A-Z Index


Vaccine Distribution in Los Angeles County

When can I get the vaccine?

The supply of COVID-19 vaccines will be limited for the first few months. This means that the vaccine will be offered to different groups of people at different times. When enough vaccine is ready, it will be offered to everyone. The phases will overlap so, for example, a person in Phase 1A may get their second dose of vaccine at the same time as a person in Phase 1B gets their first dose.

Sign up for the Public Health COVID-19 Vaccine Email Newsletter and/or get more information by visiting VaccinateLACounty.com.

  • Green circles show groups that have been, or are being, offered vaccine
  • Red squares show groups that will be offered vaccine on March 1.
Phase 1A

All groups in Phase 1A are now being offered vaccine.

Vaccination began in mid-December.

Phase 1A  Phase 1A Healthcare Workers
How to get vaccinated
  • Healthcare workers and residents of skilled nursing facilities (SNFs)
  • Healthcare workers and residents of other long-term care facilities (facilities that provide medical and personal care to adults, such as assisted living facilities and similar settings for older or medically vulnerable individuals, and special needs group living facilities)
  • Healthcare workers listed* in the Health Care/Public Health Sector of the CA Essential Workforce if they have one of the following occupational risks/critical functions:
    • Those at risk of direct patient exposure from their clinical and non-clinical roles
    • Those who come into direct contact with the virus through research, development, manufacturing, or testing
    • Those who are manufacturing vaccine, therapeutics, devices, supplies or personal protective equipment

Exception: the following Health Care/Public Health Sector workers are not considered eligible for Phase 1A per CDPH Vaccine Allocation Guidelines:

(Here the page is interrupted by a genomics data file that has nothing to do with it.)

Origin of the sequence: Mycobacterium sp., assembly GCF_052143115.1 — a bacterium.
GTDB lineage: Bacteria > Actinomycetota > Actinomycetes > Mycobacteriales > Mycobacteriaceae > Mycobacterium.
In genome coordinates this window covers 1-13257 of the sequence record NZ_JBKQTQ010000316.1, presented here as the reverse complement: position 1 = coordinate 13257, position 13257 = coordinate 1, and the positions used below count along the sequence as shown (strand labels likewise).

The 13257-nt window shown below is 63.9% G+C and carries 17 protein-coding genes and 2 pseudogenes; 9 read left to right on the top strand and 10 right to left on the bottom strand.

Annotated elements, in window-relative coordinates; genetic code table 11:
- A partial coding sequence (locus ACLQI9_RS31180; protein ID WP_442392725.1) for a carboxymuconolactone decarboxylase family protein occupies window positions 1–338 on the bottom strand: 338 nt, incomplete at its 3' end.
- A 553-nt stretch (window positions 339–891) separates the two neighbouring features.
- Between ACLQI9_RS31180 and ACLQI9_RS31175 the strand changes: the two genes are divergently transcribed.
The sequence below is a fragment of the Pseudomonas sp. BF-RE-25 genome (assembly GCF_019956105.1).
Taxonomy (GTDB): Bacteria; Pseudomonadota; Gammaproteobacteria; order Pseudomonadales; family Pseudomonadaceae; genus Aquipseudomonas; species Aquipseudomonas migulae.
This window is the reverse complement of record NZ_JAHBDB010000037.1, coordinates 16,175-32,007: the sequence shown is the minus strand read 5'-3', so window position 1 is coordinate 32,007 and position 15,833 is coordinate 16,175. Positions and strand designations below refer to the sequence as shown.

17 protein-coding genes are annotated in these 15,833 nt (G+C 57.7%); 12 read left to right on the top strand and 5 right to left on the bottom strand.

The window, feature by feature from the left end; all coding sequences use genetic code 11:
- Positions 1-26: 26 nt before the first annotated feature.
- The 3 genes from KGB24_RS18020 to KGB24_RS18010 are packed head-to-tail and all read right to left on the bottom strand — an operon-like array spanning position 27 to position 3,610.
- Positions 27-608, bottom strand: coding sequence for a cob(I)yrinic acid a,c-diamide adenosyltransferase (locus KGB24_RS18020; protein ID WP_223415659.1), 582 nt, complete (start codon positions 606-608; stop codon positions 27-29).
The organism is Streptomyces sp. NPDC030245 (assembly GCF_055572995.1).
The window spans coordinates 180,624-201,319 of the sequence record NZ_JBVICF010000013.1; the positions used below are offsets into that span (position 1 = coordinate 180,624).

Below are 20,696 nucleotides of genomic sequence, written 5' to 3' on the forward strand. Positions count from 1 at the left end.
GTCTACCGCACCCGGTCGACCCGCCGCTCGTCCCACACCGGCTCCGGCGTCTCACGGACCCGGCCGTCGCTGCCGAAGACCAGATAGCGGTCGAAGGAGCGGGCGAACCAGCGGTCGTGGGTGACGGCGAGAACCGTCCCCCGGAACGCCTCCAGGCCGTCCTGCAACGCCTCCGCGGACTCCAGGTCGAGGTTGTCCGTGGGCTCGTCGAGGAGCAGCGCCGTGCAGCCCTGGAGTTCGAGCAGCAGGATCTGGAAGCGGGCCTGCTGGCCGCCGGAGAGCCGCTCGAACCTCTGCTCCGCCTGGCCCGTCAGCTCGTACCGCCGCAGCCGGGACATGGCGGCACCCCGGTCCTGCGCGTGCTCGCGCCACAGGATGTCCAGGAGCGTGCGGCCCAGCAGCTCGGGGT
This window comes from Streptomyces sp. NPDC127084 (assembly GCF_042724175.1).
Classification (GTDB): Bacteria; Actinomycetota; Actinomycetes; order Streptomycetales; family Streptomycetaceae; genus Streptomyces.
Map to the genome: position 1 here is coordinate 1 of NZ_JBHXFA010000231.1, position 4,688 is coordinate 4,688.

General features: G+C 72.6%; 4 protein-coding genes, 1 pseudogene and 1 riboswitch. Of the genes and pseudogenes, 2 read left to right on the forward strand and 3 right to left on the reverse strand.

• Workers that manage health plans, billing, and health information
    • Workers supporting operations of outdoor recreational facilities for the purpose of facilitating physically distanced personal health and wellness through outdoor exercise
    • Cannabis industry employees working in Food and Agriculture for growing, production, storage, transport and distribution (eligible in Phase 1B, Tier 1)
    • Workers supporting veterinary services (eligible in Phase 1B, Tier 1)
Phase 1B

Vaccine is not yet available to persons listed in Phase 1B, except for persons age 65 and older.

Phase IB Tier 1
How to get vaccinated

Persons age 65 and over are now eligible for vaccination. For the rest of Phase 1B, Tier 1, vaccination will begin on March 1.

The following prioritization is from the Los Angeles County Department of Public Health COVID-19 Vaccination Strategy Phase 1B, Tier 1

  • Persons 65 years and older
  • Those at risk of exposure at work in the following sectors:
    • Education and childcare
      • Public Schools (K-12)
      • Independent Schools
      • Charter Schools
      • Daycare and Early Childhood Education
      • Contracted Educational Support Staff
      • Junior Colleges
      • Colleges & Universities
    • Emergency services
      • Police/law enforcement officers
      • National Security
      • Corrections officers and workers
      • Courts/Legal Counsel & Prosecution
      • Campus and school police
      • Rehabilitation and Re-entry
      • Federal law enforcement agencies
      • Police, Fire and Ambulance Dispatchers
      • Security staff to maintain building access control and physical security measures
      • DCFS, APS (workers physically responding to abuse and neglect of children, elderly and dependent adults)
    • Food and agriculture
      • Food service workers
      • Food manufacturing workers
      • Grocery store workers
      • Animal agriculture workers including those involved in veterinary health
      • Farm workers
      • Veterinarians
      • Food and Agriculture-associated port and transportation workers
Vaccine distribution
Who makes the decisions about how vaccines are distributed?

The Advisory Committee on Immunization Practices (ACIP) is an independent panel of medical and public health experts brought together by the Centers for Disease Control and Prevention (CDC) to make recommendations about vaccine policies. The ACIP recommends to the CDC which people should be in each phase. While states often follow the ACIP recommendations, final decisions about when different groups will get the vaccine are made by each state. In California, those decisions are being made by the California Department of Public Health (CDPH).

How is it decided who gets vaccine and when?

These goals and principles are used to guide decisions about the order in which people are vaccinated

Goals – what we are trying to achieve:

  • Reduce deaths and cases of serious disease
  • Keep key healthcare services and the larger community operating.